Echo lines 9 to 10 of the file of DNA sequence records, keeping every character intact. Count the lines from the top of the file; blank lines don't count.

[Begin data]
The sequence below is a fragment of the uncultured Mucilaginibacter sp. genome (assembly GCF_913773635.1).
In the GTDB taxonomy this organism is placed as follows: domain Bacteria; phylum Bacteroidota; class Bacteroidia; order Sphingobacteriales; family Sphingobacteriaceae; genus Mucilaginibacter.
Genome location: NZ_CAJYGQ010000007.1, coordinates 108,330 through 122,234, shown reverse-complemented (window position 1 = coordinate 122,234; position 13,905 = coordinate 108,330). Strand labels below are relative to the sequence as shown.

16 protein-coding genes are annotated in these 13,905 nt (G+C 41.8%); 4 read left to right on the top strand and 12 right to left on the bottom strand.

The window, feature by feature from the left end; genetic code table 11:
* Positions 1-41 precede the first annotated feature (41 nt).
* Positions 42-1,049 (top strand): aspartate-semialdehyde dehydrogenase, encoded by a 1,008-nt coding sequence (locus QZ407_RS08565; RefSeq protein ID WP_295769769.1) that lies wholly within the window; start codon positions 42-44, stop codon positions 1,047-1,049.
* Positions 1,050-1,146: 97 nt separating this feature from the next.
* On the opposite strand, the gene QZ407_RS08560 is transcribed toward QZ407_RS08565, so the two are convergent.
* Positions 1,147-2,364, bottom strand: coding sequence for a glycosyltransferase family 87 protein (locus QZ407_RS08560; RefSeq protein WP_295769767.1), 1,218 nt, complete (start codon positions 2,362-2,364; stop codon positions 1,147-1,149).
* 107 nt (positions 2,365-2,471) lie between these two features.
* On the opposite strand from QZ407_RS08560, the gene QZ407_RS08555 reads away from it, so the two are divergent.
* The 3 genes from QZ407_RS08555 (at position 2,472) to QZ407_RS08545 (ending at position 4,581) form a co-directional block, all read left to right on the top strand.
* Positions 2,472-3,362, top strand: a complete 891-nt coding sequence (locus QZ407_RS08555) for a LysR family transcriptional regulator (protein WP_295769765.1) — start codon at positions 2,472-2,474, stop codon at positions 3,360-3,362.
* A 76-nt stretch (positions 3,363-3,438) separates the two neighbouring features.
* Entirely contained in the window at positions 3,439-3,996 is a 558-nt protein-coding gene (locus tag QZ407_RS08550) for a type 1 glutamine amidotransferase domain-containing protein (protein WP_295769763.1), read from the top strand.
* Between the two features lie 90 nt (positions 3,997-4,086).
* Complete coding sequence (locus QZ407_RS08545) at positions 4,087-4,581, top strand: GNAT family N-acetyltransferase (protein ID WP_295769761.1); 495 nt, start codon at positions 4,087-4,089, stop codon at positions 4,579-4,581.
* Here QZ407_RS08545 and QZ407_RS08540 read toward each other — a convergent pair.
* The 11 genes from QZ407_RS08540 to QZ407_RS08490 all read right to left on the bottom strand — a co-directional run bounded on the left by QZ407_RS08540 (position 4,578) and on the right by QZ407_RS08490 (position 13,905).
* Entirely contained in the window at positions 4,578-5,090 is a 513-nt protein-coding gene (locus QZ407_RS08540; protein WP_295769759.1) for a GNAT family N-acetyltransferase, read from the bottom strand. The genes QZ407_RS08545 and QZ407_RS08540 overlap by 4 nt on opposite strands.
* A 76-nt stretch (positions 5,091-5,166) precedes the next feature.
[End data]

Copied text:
* On the opposite strand, the gene QZ407_RS08560 is transcribed toward QZ407_RS08565, so the two are convergent.
* Positions 1,147-2,364, bottom strand: coding sequence for a glycosyltransferase family 87 protein (locus QZ407_RS08560; RefSeq protein WP_295769767.1), 1,218 nt, complete (start codon positions 2,362-2,364; stop codon positions 1,147-1,149).